By Dhara Ranasinghe and Sujata Rao
LONDON (Reuters) – Soaring gas prices, staff shortages, a lack of ships — price pressures globally may be picking up faster than anticipated, challenging the view that inflation will prove transitory.
Central bankers, while adamant inflation will subside, are starting to concede it may stay higher for longer as a range of issues push up the prices of goods and services and lift future inflation expectations.
Their conclusions will ultimately determine how quickly policymakers unwind the trillions of dollars of monetary stimulus unleashed to ease the COVID-19 crisis.
“Will central bankers be more focused on growth and be a “bit behind the curve”? Or will they be more concerned about inflation and take the punchbowl away quickly?,” said Charles Diebel, head of fixed income at asset manager Mediolanum International Funds.
Here are five key elements in the inflation debate:
European and U.S. gas prices have soared more than 350% and more than 120% respectively this year. Oil is up around 50% and Goldman Sachs expects Brent crude to hit $90 a barrel by end-2021 from around $80 currently.
Gas and electricity make up 4.8% of the euro area harmonised-inflation (HICP) basket used by the European Central Bank. Rabobank reckons the price surge is a separate ‘shock’ that could add 0.15 percentage points (ppts) to its 2.2% euro zone inflation forecast for 2021 and another 0.25 ppts to 2022’s 1.8% projection.
Many economists see higher gas prices as here to stay, due to slowing U.S. output, rising costs of carbon emissions permits for polluters and curbs on the usage of dirtier fuels.
In China, where factory inflation hit 9.5% in August, power cuts have slashed output of goods from cement to aluminum.
These outages are a risk to end-users such as those in auto supply chains, Morgan Stanley said, noting “cost-push inflation and tightening upstream supply that could affect downstream production and profits.”
Semiconductors, or chips as they are known, are tiny but are having an outsized impact on global factories. At General Motors alone, chip shortages are seen cutting Q3 vehicle deliveries by 200,000, while falling output has sent used-car prices spiraling.
Chip prices have risen and semiconductor giant Taiwan’s TSMC is mulling further hikes of up to 20%. That will ripple across everything from electronics to cars and phones to washing machines. But chipmakers themselves face higher input costs from commodities to power.
“It does seem likely that these semiconductor shortages are going to persist into next year,” said Jack Allen-Reynolds, senior European economist at Capital Economics.
Or beyond. Intel’s CEO predicts chips will comprise a fifth of a car’s cost by 2030, from 4% in 2019 as vehicles become self-driving or electric.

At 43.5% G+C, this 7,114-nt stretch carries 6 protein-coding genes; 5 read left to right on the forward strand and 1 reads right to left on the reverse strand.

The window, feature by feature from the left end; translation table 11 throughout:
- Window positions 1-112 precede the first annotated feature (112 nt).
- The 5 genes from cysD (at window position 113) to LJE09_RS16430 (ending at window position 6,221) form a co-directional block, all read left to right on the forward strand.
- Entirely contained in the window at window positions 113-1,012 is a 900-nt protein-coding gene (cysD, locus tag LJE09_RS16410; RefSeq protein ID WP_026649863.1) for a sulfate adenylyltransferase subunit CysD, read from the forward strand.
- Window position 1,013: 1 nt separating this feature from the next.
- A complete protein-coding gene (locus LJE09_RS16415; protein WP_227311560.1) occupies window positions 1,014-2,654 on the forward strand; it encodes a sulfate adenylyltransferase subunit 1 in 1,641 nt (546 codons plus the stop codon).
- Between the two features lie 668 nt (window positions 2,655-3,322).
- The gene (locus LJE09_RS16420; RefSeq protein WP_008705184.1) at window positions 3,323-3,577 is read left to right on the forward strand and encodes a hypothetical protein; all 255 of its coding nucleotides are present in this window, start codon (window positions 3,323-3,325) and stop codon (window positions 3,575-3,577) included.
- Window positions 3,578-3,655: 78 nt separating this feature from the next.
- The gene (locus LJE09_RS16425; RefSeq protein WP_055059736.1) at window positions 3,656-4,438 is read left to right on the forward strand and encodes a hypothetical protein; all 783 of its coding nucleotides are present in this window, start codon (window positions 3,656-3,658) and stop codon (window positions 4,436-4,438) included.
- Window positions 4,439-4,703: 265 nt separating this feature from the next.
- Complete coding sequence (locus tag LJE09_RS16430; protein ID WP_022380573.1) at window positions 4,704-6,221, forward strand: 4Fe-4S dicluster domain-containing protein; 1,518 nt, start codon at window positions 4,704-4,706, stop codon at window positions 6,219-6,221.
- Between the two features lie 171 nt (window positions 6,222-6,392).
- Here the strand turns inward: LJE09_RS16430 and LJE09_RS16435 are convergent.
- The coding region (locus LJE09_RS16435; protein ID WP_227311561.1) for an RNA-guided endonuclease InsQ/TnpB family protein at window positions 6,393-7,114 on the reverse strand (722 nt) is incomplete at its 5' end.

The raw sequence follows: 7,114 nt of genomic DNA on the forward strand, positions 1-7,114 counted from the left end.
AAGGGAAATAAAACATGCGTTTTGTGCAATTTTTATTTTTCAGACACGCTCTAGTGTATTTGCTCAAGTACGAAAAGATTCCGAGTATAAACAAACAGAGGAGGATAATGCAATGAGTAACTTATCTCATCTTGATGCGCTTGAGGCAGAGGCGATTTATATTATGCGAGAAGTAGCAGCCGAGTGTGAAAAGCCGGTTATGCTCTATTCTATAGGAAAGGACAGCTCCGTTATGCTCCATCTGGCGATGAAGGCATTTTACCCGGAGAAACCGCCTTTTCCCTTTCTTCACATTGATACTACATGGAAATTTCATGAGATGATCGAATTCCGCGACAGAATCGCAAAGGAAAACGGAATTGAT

Global food prices rose 30% year-on-year in August, an index compiled by the UN Food and Agriculture Organisation shows — a sign of broadening price pressures.
While higher agricultural commodity prices are behind the jump, JPMorgan analysts also attribute food price inflation to pandemic-related pressures such as logistics disruptions and transport costs.
In emerging markets, where food makes up a large chunk of inflation baskets, there is more pressure to tighten monetary policy. It is less of a problem for developed nations but price rises look inevitable for items such as soft drinks and snacks.
Stringent rules to guide the transition to a greener future are blamed for stoking ‘greenflation’, for instance by shutting out polluting factories, vehicles, ships and mines, in turn reducing the supply of key goods and services.
Prices for European carbon emission allowances, have doubled this year to 65 euros a tonne. A price of 100 euros would lift European retail power prices 12%, adding 35 bps to headline euro zone inflation, Morgan Stanley estimated in June.
There are other examples. Falling ship orders due to upcoming rule changes on fuels may be a tailwind for shipping rates that have already surged 280% this year.
NatWest attributes the commodity rally at least partly to the shift to greener technologies raising mining and production costs.
All this may not fully have seeped into inflation calculations. For instance, markets see euro area inflation hitting 2% only after a decade, Danske Bank sees “upside risks to inflation expectations…once implementation of the green transition gathers momentum”.
As prices rise, so do expectations of future inflation among consumers, who accordingly demand pay hikes.
The wage growth picture is mixed. U.S average hourly earnings jumped 0.6% in August and U.S. five-year inflation expectations are running around 3%, surveys show.
In some UK sectors, earnings have risen as much as 30% this year. Euro area labour costs fell in Q2 but inflation as well as inflation expectations are rising.
“Maybe markets are a little bit extreme in their pricing, but I’m not recommending investors should fade that move,” Societe Generale senior rates strategist Jorge Garayo said.
“When we go into next year, that will be the big test.”
(Reporting by Dhara Ranasinghe and Sujata Rao; Additional reporting by Stefano Rebaudo ; Editing by Kirsten Donovan)